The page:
Army National Guard Staff Sgt. Tracy Dice Johnson, whose wife was killed fighting in Afghanistan, has received word from the Department of Veterans Affairs that she will receive the same survivor benefits that heterosexual married couples are entitled to.
Johnson's wife, 29-year-old Army National Guard Staff Sgt. Donna Johnson, was killed Oct. 1, 2012, by a suicide bomber. They are believed to be the first same-sex couple to suffer a casualty after the 2011 repeal of "don't ask, don't tell," the federal law that barred openly gay and lesbian individuals from serving in the military.
According to the Army Times, Johnson announced the VA's decision on Saturday at the American Military Partner Association's gala, where she received the organization’s 2014 Community Hero Award. She called the VA's announcement "an important step toward our end goal of achieving equal treatment for all military families."
Johnson was an outspoken advocate for the repeal of the Defense of Marriage Act, which defined marriage as being between one man and one woman for federal purposes. It therefore barred Johnson and other gay war widows from receiving equal benefits, including the return of the wedding ring recovered from the body and a monthly indemnity payment of $1,215.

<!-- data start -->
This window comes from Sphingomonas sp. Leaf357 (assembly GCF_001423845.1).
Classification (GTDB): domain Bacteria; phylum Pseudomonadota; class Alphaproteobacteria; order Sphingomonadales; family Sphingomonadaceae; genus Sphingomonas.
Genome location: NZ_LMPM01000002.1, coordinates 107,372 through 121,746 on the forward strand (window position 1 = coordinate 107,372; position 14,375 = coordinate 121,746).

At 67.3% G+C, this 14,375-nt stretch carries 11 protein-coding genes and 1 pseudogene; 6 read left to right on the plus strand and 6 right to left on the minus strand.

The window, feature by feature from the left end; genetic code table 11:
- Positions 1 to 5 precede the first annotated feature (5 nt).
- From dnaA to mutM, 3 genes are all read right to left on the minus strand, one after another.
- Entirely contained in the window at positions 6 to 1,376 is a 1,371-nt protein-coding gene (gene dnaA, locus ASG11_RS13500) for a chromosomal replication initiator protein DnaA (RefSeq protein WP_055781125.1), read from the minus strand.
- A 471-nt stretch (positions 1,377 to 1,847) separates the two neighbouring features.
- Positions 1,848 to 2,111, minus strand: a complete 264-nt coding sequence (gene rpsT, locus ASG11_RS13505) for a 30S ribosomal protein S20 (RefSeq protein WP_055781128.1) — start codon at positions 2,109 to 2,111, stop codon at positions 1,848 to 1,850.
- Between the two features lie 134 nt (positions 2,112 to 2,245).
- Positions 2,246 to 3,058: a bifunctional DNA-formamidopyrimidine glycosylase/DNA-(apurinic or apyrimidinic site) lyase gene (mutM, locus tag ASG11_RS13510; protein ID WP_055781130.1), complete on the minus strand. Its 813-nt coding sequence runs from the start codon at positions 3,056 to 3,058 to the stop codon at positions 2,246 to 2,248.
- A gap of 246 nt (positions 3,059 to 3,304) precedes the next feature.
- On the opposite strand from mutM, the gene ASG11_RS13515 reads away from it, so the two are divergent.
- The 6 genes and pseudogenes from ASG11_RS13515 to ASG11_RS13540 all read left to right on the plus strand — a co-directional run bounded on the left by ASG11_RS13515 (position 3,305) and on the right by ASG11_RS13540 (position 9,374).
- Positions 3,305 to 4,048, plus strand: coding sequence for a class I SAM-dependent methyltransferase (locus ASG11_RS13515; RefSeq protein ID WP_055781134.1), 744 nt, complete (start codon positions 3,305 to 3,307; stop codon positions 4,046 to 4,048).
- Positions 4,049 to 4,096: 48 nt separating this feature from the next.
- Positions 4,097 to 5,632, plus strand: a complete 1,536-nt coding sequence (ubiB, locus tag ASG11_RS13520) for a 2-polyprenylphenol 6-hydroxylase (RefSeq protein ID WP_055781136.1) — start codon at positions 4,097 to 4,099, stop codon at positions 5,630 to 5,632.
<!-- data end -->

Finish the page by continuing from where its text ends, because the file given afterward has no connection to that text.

Johnson didn't even hear directly from the military when her wife died. Although she was listed as next of kin, the military didn't recognize their marriage as being valid. Therefore, casualty officers notified Donna Johnson's mother first.
The U.S. Supreme Court struck down DOMA in June 2013.
Significantly, Johnson's benefits will be retroactive to the date of her wife's death, even though it occurred before the Supreme Court's ruling.